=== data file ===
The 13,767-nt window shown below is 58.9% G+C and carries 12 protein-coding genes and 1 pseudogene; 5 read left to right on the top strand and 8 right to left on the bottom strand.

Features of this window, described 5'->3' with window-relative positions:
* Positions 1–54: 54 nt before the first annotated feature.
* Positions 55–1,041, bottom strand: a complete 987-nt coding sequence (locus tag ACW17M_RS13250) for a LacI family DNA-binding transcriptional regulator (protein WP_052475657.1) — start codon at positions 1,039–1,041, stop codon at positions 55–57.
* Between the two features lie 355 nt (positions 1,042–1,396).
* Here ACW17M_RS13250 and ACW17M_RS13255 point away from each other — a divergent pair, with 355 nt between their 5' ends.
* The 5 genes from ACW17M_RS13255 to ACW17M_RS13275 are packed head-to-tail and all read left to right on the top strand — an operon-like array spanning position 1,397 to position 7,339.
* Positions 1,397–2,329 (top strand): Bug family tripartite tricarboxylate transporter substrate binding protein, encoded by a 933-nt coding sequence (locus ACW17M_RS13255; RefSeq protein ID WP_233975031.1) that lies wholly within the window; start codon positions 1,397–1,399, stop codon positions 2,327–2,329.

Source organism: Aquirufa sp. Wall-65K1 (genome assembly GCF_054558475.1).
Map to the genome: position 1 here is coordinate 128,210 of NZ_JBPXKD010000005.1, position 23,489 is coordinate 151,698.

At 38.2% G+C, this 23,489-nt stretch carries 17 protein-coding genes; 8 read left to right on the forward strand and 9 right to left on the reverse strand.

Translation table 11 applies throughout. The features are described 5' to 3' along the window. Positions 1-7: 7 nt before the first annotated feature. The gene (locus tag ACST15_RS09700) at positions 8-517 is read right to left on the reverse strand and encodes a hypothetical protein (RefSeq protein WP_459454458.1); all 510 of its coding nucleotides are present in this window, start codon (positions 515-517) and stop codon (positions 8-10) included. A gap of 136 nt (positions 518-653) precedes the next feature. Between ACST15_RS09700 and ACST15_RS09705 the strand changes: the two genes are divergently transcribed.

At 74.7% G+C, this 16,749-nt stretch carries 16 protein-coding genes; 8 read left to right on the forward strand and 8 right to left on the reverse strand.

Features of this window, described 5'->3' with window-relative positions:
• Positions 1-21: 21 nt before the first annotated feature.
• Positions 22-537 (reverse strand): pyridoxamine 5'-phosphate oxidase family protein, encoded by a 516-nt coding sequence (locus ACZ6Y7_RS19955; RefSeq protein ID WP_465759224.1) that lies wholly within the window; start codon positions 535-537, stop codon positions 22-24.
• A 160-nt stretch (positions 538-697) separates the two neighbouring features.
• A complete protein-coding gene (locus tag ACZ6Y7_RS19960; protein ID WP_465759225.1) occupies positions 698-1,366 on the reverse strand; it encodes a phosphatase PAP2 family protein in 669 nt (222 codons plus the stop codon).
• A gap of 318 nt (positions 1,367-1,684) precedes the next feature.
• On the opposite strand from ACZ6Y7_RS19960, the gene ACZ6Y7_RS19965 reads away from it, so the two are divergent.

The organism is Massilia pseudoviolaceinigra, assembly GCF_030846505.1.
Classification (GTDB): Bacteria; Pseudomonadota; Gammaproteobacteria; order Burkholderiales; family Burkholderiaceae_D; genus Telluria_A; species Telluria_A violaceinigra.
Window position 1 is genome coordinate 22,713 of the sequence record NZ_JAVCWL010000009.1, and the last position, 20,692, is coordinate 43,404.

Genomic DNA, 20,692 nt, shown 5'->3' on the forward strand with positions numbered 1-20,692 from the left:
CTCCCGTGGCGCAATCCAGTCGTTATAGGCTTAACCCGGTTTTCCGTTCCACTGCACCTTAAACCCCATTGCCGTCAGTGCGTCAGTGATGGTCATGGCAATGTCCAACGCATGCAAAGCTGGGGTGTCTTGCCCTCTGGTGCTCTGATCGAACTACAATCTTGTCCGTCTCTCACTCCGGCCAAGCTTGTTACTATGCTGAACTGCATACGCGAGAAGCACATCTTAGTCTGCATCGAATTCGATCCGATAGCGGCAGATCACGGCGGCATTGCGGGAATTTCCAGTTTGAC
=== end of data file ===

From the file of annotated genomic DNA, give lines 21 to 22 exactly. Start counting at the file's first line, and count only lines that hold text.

The organism is Massilia pseudoviolaceinigra, assembly GCF_030846505.1.
Classification (GTDB): Bacteria; Pseudomonadota; Gammaproteobacteria; order Burkholderiales; family Burkholderiaceae_D; genus Telluria_A; species Telluria_A violaceinigra.